German-Soviet Nonaggression Pact with Secret Protocol, Moscow, August 23–24, 1939

Molotov-Ribbentrop Nonaggression Pact: Molotov signing nonaggression pact, August 23–24, 1939Molotov-Ribbentrop Nonaggression Pact: Stalin-Ribbentrop handshake, August 24, 1939

Left: Soviet Premier and Foreign Minister Vyacheslav Molotov (1890–1986) signs the German-Soviet Non­aggre­ssion Pact, dated August 23, 1939, in Moscow’s Kremlin in the wee hours of August 24. Imme­diately behind him is German Foreign Minis­ter Joachim von Ribben­trop (1893–1946) and, to the German’s left, is Soviet General Secre­tary Joseph Stalin (1878–1953). Although the treaty is formally known by the names of its two signa­tories, it was largely Stalin’s brain­child and marked the first time the Soviet dicta­tor had been per­son­ally involved in formulating and negotiating foreign policy.

Right: Stalin congratulates von Ribbentrop with a warm hand­shake following the signing cere­mony. In 1936 Hitler named von Ribben­trop ambas­sador to Great Britain, whom his hosts soon nick­named “Herr von Bricken­drop” due to his clumsy diplo­macy at the Court of St. James where, in the words of Alfred Rosen­berg, Nazi Germany’s arch-priest of National Socialism, he “put every­body’s nose out of joint.” Two years later, in Febru­ary 1938, Hitler elevated Ribben­trop to head the German foreign minis­try on Wilhelm­strasse, where Ribben­trop became just as despised by Berlin’s diplo­matic com­munity as he was by England’s. Hitler employed Ribben­trop for the length of the war, per­haps most noto­ri­ously at the start when the foreign minister con­cluded the German-Soviet Non­aggres­sion Pact days before Hitler’s Wehr­macht (armed forces) stormed over Poland’s borders to launch the most lethal con­flict of the twen­tieth cen­tury. Rosen­berg experi­enced a fore­boding sense for what had tran­spired in Moscow’s Kremlin: “I have the feeling that this Moscow pact will eventually have dire consequences for National Socialism.” Eventually it did.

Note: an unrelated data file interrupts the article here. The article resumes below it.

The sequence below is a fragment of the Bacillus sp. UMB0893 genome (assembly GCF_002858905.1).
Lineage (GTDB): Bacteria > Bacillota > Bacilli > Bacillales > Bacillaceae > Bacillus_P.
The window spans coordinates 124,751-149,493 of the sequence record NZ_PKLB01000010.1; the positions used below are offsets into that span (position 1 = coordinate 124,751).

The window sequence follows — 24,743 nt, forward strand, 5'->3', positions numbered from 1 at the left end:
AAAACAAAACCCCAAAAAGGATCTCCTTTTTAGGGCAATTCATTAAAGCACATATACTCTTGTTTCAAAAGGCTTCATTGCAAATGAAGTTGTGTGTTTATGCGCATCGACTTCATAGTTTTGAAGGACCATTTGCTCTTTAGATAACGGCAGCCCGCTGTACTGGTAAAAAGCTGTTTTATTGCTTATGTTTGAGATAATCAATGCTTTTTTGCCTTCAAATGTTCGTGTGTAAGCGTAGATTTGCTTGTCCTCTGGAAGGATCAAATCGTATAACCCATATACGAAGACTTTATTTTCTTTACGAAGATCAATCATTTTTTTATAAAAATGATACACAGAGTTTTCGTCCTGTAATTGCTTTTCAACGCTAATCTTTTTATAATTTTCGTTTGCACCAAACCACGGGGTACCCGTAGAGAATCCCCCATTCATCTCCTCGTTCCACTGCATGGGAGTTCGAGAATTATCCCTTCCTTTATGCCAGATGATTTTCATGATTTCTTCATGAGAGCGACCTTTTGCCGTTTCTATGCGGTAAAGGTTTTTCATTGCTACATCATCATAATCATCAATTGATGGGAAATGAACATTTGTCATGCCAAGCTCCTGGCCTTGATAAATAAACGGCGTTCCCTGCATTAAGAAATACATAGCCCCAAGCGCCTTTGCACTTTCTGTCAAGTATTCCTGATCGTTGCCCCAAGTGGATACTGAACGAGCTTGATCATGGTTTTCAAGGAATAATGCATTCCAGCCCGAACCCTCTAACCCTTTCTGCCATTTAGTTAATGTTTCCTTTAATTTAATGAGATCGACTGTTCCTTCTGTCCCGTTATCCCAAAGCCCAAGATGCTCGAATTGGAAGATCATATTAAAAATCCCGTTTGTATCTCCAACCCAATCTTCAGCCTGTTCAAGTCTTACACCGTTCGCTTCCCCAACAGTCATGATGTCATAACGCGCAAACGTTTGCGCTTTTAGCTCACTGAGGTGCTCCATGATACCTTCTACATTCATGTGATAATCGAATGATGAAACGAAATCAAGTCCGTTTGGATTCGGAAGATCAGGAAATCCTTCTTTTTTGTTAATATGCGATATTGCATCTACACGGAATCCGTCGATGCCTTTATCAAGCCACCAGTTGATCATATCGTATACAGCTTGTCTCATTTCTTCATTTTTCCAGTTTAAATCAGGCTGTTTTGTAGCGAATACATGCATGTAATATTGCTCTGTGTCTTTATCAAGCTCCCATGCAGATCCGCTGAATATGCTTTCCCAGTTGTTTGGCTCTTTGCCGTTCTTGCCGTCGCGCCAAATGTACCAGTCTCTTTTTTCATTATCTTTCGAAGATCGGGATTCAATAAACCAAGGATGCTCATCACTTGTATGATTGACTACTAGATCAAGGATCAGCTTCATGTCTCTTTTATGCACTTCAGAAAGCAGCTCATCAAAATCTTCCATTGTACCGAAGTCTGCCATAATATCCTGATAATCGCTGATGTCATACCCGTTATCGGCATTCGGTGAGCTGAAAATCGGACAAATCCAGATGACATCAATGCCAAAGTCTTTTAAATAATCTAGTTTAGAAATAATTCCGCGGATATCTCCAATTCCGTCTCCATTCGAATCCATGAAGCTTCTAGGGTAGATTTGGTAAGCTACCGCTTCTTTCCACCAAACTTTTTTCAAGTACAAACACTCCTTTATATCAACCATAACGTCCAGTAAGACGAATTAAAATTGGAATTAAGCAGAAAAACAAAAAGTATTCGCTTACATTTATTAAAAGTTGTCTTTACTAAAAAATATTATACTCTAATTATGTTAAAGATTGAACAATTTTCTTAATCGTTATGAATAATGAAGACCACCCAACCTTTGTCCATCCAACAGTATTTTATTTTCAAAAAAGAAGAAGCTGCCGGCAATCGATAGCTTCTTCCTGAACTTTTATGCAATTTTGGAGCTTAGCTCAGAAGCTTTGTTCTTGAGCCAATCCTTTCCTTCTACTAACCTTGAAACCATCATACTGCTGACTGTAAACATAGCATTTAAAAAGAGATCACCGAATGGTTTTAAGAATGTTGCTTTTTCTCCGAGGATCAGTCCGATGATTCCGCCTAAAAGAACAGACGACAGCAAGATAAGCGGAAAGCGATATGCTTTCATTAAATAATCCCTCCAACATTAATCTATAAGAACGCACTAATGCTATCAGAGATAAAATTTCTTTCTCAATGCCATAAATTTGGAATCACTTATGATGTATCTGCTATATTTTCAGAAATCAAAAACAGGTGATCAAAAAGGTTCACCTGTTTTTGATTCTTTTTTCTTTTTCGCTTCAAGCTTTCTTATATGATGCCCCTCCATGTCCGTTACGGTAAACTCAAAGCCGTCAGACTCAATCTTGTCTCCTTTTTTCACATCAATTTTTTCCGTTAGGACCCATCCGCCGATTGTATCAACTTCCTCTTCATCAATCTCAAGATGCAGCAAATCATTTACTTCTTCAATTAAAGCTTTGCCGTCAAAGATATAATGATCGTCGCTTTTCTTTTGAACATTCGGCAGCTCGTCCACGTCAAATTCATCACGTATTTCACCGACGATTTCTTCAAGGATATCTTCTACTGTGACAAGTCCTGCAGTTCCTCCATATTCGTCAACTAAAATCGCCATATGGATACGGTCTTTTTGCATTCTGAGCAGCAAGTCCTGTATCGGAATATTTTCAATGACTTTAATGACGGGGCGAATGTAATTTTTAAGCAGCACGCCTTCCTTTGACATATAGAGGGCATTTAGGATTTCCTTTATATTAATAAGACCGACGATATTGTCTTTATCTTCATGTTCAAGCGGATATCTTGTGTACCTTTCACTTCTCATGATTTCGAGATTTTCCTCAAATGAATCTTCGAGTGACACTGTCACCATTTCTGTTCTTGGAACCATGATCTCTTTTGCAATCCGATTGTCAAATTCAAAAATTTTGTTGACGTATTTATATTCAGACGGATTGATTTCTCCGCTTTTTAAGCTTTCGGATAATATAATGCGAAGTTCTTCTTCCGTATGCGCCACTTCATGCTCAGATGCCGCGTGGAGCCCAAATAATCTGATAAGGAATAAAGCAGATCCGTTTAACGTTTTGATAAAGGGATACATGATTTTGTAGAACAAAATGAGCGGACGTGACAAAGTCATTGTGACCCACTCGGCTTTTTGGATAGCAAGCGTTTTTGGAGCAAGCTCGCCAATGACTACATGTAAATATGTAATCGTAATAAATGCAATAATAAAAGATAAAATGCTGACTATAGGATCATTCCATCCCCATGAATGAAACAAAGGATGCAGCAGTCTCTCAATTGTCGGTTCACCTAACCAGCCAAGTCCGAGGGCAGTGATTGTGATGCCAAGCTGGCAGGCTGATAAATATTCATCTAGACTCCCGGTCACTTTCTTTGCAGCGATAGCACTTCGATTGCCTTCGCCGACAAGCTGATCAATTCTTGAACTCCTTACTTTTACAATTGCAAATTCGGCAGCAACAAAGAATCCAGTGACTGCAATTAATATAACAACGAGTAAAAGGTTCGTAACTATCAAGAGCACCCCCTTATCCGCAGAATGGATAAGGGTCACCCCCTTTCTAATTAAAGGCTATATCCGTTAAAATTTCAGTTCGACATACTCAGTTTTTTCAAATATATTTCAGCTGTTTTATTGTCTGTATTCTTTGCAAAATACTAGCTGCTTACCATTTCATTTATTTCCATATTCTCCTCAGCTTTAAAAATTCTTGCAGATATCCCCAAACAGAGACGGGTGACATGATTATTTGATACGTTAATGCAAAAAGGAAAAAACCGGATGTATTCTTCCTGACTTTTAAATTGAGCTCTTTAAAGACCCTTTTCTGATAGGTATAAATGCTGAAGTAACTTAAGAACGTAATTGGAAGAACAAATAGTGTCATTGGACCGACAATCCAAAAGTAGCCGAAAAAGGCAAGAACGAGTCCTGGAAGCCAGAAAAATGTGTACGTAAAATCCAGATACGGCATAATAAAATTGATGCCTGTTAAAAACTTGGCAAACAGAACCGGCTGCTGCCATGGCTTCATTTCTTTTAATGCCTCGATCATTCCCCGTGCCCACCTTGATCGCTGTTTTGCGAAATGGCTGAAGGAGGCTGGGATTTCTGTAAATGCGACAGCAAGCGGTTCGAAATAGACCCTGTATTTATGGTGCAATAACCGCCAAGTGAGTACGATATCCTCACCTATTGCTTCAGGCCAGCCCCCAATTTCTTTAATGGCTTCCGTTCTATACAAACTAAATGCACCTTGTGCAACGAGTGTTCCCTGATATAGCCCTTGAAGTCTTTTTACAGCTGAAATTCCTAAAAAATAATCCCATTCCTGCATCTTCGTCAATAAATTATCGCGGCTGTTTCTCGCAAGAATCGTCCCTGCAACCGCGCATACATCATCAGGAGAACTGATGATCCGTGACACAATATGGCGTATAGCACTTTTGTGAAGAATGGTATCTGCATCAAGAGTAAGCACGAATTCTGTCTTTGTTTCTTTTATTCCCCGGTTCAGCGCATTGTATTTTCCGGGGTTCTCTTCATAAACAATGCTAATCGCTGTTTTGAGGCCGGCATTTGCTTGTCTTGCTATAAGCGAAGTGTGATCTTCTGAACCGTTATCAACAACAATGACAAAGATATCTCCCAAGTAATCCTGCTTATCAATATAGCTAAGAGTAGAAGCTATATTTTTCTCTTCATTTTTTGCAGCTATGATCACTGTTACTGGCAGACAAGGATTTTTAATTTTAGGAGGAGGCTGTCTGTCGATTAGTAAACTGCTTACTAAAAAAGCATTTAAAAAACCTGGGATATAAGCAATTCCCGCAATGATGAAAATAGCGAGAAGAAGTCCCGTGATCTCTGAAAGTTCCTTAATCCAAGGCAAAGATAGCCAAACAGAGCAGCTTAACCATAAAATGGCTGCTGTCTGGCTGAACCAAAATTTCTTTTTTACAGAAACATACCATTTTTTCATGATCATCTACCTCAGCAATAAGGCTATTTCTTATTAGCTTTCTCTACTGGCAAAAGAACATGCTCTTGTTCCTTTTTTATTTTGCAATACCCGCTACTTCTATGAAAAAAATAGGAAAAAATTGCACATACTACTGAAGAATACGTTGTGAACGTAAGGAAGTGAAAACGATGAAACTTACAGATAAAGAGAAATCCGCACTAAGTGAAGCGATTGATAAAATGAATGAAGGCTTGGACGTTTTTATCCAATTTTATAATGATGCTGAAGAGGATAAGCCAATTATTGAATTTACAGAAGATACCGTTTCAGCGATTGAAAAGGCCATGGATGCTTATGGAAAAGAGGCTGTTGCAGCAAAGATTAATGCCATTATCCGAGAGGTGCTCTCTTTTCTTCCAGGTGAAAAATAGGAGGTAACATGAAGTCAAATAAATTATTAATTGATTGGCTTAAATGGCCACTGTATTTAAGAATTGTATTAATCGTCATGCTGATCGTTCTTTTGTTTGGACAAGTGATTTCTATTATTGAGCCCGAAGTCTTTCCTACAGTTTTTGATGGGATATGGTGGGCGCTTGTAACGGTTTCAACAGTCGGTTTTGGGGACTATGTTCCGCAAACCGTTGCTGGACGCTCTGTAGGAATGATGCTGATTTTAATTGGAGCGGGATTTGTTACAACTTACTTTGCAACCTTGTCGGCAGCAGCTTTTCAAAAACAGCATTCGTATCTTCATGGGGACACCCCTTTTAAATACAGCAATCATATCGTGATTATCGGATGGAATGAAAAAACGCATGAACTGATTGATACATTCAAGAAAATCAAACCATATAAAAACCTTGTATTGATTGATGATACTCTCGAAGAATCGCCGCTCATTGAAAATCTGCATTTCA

Below: The Molotov-Ribbentrop Nonaggression Pact had an insep­a­rable com­po­nent, a secret proto­col (Geheimes Zusatz­pro­tokoll) that sur­faced in the archives of West Germany’s Foreign Office several years after Nazi Germany’s defeat in 1945. His­to­rians some­times refer to the non­aggres­sion pact as a “pact of aggres­sion,” which Germany debuted on Septem­ber 1, 1939, and the Soviet Union 17 days later. It destroyed the existing system of bilat­eral and multi­lateral non­aggres­sion treaties from the 1920s and ’30s that the smaller Euro­pean states had with their more power­ful neighbors. Latvia, for instance, had a mutual non­aggres­sion pact with Moscow dating to February 1932 and one with Germany signed in Berlin of June 7, 1939. Estonia’s non­aggres­sion pact with Germany was signed in Berlin on the same day as Latvia’s.

Molotov-Ribbentrop Nonaggression Pact: Two-page secret protocol


Why Germany and the Soviet Union Signed the 1939 Molotov-Ribbentrop Nonaggression Pact: Sets Stage for World War II in Europe